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Open Access Research article

Tibiofemoral and patellofemoral joint 3D-kinematics in patients with posterior cruciate ligament deficiency compared to healthy volunteers

Ruediger von Eisenhart-Rothe1*, Ulrich Lenze1, Stefan Hinterwimmer1, Florian Pohlig1, Heiko Graichen2, Thomas Stein3, Frederic Welsch3 and Rainer Burgkart1

Author Affiliations

1 Department of Orthopaedics and Orthopaedic Sports Medicine, Technische Universität München, Klinikum Rechts der Isar; Ismaninger Str. 22, Munich D-81675, Germany

2 Asklepios Orthpädische Klinik Lindenlohe, Lindenlohe 18, Schwandorf, 92421, Germany

3 Berufsgenossenschaftliche Unfallklinik Frankfurt am Main, Friedberger Landstrasse 430, Frankfurt am Main, 60389, Germany

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BMC Musculoskeletal Disorders 2012, 13:231  doi:10.1186/1471-2474-13-231

Published: 26 November 2012

Abstract

Background

The posterior cruciate ligament (PCL) plays an important role in maintaining physiological kinematics and function of the knee joint. To date mainly in-vitro models or combined magnetic resonance and fluoroscopic systems have been used for quantifying the importance of the PCL. We hypothesized, that both tibiofemoral and patellofemoral kinematic patterns are changed in PCL-deficient knees, which is increased by isometric muscle flexion. Therefore the aim of this study was to simultaneously investigate tibiofemoral and patellofemoral 3D kinematics in patients suffering from PCL deficiency during different knee flexion angles and under neuromuscular activation.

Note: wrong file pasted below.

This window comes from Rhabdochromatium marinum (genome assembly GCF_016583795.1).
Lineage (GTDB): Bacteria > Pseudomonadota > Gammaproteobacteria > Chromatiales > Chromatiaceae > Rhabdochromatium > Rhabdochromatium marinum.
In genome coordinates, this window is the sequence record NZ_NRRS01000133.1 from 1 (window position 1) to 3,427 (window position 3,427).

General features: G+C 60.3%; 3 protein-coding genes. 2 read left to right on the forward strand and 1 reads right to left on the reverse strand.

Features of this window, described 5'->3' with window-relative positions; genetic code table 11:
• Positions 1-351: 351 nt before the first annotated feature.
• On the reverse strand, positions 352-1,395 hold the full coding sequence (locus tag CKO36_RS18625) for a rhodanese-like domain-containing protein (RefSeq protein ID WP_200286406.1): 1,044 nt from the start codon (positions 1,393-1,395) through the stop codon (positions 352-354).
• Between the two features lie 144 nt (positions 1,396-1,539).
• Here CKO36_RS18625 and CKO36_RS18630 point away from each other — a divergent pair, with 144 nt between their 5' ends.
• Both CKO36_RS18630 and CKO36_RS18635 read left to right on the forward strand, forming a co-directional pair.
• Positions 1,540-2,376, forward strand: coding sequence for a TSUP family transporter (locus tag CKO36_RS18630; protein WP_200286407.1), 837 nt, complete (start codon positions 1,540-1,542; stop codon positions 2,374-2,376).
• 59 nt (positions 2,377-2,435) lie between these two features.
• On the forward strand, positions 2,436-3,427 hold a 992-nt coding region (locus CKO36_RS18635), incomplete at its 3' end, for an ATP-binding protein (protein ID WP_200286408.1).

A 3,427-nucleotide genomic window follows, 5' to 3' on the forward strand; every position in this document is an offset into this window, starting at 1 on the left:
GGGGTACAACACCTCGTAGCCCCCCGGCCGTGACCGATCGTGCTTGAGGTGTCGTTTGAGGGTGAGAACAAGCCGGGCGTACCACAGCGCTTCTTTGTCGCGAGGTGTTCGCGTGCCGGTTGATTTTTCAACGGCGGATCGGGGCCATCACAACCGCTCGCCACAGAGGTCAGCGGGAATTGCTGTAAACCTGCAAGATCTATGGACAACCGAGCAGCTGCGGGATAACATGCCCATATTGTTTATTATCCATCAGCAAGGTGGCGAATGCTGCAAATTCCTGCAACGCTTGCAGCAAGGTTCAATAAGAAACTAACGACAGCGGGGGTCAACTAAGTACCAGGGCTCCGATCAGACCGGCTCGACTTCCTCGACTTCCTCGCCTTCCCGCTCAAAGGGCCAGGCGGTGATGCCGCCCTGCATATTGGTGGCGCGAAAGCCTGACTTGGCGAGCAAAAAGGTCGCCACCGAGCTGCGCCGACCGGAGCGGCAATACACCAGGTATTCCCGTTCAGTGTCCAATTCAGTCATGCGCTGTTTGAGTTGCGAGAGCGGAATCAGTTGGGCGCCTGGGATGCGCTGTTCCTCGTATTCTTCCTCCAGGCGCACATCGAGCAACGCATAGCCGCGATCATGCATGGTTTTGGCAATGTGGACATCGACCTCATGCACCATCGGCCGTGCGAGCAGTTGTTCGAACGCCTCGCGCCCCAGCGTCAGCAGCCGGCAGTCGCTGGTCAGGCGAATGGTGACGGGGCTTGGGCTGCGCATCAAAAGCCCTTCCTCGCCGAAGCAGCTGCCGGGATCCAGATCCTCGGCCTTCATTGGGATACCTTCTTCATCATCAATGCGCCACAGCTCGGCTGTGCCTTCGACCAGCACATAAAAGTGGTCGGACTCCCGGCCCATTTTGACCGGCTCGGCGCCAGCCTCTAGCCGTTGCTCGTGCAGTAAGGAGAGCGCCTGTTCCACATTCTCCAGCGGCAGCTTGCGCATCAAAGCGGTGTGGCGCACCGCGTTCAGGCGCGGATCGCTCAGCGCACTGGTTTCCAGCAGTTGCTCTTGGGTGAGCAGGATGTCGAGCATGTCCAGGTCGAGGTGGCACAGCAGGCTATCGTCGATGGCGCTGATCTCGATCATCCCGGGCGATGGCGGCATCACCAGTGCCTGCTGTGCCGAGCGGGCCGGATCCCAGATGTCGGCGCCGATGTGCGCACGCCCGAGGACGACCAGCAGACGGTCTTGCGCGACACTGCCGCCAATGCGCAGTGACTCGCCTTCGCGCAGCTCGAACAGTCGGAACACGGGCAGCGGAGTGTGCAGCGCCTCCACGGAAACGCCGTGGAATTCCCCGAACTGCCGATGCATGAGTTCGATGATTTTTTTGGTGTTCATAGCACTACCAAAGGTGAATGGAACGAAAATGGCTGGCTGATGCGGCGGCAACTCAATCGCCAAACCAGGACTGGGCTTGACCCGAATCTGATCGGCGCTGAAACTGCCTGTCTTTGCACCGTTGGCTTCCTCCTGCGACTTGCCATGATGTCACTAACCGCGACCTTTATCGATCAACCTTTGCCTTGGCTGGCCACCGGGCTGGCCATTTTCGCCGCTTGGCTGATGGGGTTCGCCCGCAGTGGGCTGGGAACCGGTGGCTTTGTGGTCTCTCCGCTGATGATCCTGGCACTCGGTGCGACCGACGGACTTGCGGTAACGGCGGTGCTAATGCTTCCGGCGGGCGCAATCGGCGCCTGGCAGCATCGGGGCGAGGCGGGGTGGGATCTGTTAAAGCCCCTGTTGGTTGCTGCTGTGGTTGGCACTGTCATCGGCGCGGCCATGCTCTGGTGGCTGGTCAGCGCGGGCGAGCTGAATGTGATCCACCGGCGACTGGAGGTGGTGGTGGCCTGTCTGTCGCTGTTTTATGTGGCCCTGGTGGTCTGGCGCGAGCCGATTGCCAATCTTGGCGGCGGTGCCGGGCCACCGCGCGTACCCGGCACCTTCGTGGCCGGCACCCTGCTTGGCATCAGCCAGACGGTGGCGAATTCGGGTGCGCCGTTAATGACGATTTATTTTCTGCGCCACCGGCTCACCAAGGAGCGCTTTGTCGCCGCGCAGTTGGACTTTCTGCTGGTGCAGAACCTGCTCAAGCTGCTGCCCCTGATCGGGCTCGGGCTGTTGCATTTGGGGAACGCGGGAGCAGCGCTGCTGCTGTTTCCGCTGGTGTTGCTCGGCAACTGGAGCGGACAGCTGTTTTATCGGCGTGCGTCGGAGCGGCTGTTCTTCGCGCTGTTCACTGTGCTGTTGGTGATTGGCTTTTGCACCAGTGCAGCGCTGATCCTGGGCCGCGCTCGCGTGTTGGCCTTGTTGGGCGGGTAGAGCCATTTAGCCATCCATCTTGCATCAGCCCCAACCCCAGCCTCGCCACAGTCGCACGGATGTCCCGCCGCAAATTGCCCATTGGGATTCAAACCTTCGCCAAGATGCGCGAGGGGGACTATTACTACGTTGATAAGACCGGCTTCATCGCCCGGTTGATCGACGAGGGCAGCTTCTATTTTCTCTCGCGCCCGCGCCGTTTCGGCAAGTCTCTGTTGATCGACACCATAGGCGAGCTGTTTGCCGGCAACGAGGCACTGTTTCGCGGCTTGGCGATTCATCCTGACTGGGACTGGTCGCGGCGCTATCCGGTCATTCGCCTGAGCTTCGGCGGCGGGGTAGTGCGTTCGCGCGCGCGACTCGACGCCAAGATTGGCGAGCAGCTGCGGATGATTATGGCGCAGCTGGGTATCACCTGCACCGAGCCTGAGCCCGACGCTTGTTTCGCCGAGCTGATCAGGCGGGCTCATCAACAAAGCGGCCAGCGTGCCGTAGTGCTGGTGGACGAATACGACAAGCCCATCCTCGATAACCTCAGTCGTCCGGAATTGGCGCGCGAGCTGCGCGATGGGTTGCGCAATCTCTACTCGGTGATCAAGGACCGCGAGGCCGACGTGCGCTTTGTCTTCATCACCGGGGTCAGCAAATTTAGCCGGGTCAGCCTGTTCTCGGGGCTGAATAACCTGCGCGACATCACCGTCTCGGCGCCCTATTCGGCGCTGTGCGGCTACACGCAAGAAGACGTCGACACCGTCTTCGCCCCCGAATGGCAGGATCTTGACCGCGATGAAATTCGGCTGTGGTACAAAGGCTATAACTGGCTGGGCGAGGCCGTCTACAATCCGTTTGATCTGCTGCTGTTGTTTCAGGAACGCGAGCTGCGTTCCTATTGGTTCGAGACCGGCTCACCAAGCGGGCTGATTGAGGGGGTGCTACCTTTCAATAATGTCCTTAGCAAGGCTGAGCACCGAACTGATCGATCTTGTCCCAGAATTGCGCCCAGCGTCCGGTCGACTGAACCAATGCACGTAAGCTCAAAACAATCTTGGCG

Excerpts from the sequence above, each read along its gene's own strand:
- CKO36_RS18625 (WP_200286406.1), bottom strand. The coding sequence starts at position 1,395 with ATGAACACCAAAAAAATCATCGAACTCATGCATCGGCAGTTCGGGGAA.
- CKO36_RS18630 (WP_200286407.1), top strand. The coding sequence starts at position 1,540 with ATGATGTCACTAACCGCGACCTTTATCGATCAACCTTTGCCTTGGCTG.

Methods

We enrolled 12 patients with isolated PCL-insufficiency as well as 20 healthy volunteers. Sagittal MR-images of the knee joint were acquired in different positions of the knee joint (0°, 30°, 90° flexion, with and without flexing isometric muscle activity) on a 0.2 Tesla open MR-scanner. After segmentation of the patella, femur and tibia local coordinate systems were established to define the spatial position of these structures in relation to each other.

Results

At full extension and 30° flexion no significant difference was observed in PCL-deficient knee joints neither for tibiofemoral nor for patellofemoral kinematics. At 90° flexion the femur of PCL-deficient patients was positioned significantly more anteriorly in relation to the tibia and both, the patellar tilt and the patellar shift to the lateral side, significantly increased compared to healthy knee joints. While no significant effect of isometric flexing muscle activity was observed in healthy individuals, in PCL-deficient knee joints an increased paradoxical anterior translation of the femur was observed at 90° flexion compared to the status of muscle relaxation.

Conclusions

Significant changes in tibiofemoral and patellofemoral joint kinematics occur in patients with isolated PCL-insufficiency above 30 degrees of flexion compared to healthy volunteers. Since this could be one reasonable mechanism in the development of osteoarthritis (OA) our results might help to understand the long-term development of tibiofemoral and/or patellofemoral OA in PCL-insufficient knee joints.

Keywords:
Kinetics; PCL deficiency; Magnetic resonance imaging; Femorotibial translation; Three dimensional; 3D